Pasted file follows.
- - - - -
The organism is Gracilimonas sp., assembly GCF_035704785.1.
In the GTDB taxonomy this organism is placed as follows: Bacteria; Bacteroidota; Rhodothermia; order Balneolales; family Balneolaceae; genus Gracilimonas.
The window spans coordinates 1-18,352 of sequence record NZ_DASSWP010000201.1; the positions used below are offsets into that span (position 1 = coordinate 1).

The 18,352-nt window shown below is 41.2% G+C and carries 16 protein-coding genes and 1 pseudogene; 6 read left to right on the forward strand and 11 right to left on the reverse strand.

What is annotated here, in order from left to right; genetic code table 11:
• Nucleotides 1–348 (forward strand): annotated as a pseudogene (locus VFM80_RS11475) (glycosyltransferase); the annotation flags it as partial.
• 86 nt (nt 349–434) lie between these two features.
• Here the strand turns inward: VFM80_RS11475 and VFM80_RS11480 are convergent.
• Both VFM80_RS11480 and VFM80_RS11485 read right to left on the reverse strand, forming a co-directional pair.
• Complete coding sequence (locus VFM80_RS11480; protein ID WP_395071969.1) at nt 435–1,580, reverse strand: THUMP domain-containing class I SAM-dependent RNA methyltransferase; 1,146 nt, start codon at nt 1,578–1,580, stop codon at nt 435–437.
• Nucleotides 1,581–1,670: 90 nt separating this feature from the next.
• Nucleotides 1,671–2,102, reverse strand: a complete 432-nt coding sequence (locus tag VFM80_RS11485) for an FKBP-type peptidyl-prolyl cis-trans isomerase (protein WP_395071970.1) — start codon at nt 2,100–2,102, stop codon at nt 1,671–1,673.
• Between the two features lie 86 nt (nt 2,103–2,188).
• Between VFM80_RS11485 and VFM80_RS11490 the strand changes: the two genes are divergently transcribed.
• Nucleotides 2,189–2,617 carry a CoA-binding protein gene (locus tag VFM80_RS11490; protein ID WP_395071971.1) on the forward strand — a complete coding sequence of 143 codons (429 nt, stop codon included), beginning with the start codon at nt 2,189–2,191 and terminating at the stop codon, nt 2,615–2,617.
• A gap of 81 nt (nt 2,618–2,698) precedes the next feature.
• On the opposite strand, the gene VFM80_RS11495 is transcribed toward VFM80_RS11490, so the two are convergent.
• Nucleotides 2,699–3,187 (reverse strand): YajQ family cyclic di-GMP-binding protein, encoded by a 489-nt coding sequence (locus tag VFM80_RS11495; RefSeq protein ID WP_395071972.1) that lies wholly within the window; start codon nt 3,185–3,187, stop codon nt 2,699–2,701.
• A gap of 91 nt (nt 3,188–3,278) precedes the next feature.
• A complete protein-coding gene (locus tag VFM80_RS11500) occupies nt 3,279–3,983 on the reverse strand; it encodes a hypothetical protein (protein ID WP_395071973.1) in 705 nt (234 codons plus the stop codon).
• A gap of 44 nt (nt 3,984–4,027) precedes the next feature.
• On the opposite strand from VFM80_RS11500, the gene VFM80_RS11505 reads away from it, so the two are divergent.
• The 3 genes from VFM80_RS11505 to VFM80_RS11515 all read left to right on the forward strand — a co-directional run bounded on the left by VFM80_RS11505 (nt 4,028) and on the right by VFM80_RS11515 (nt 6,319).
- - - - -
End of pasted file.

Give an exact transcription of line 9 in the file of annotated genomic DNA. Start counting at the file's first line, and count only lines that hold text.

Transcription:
• Both VFM80_RS11480 and VFM80_RS11485 read right to left on the reverse strand, forming a co-directional pair.